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I've been doing quite a bit of reading on Data.Text, but I haven't been able to find much in the way of when to prefer Strict over Lazy, or vice-versa.

My understanding is that Data.Text.Strict is a data structure of contiguous characters in memory whereas Data.Text.Lazy is a chunks of contiguous characters.

My question is why shouldn't I always use Data.Text.Lazy? It seems the only overhead is the chunk management, but I don't know if it's noticeable enough? In exchange, concatenation operations can be much cheaper when Text values become large.

Thoughts and insights welcome!

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3 Answers 3

I'd say that using Data.Text.Lazy inherits many of the problems of lazy IO. So my suggestion would be to prefer Strict, and if you need to process large pieces of data sequentially, use one of the available streaming libraries. See also What is pipes/conduit trying to solve.

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From the docs:

Data.Text.Lazy

A time and space-efficient implementation of Unicode text using lists of packed arrays. This representation is suitable for high performance use and for streaming large quantities of data. It provides a means to manipulate a large body of text without requiring that the entire content be resident in memory.

Some operations, such as concat, append, reverse and cons, have better complexity than their Data.Text equivalents, due to optimisations resulting from the list spine structure. And for other operations lazy Texts are usually within a few percent of strict ones, but with better heap usage. For data larger than available memory, or if you have tight memory constraints, this module will be the only option.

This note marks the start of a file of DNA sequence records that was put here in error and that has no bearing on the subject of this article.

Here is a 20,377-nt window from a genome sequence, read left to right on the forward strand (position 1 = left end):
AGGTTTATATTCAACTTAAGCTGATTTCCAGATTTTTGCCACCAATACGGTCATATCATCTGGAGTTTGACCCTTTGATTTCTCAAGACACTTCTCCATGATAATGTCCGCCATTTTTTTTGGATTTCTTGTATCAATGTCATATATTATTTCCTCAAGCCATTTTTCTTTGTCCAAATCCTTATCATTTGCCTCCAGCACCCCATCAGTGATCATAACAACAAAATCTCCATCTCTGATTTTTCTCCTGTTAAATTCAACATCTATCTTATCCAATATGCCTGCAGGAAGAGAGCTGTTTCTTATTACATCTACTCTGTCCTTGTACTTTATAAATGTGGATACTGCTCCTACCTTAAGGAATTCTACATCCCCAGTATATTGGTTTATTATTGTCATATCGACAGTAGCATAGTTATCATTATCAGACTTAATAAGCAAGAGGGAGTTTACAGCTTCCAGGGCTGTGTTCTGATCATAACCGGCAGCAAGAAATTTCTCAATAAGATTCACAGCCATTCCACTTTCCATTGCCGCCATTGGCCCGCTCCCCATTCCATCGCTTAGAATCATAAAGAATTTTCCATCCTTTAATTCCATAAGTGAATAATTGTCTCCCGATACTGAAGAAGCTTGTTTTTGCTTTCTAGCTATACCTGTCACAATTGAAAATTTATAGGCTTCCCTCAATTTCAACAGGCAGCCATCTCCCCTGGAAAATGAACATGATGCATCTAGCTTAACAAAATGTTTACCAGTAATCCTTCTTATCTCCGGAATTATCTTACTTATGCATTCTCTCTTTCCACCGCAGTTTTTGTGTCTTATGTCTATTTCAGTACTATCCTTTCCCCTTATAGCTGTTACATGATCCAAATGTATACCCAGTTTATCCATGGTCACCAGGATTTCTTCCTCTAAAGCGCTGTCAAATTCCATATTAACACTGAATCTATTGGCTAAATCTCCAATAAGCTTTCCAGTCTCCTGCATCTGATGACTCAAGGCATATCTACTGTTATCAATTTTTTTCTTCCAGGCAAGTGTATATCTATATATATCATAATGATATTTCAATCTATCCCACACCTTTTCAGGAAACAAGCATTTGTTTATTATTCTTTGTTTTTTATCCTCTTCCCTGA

Data.Text

A time and space-efficient implementation of Unicode text using packed Word16 arrays. Suitable for performance critical use, both in terms of large data quantities and high speed.

...

Most of the functions in this module are subject to fusion, meaning that a pipeline of such functions will usually allocate at most one Text value.

So while Data.Text is sufficient for most purposes, Data.Text.Lazy is specifically for when you have very large amounts of data to process and can't practically hold it all in memory at once. Data.Text is somewhat more efficient in general, but which is better for your application is entirely dependent on your use case. A good rule of thumb is to start with strict, and if you're having memory or speed problems then try using lazy.

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2  
The conclusion I reach from the quotes you've given is the opposite; both are sufficient for most purposes, lazy is much better for some purposes, strict is slightly better for others. Therefore it would make sense to reach for lazy by default to avoid the situation where the wrong choice makes a big difference, and if I end up I the situation where I need to optimise for a few percent more performance (after exhausting all the easy bigger optimizations, presumably) then moving to strict can be one of the options I look at. –  Ben Jul 8 '14 at 21:35

Often times, packages for connecting to a database (postgres, redis, etc) only give you strict values; Any lazy values you get from them are created through functions like Data.Text.Lazy's fromStrict. In this case, using lazy values adds extra overhead. An example of such a package is postgresql-simple.

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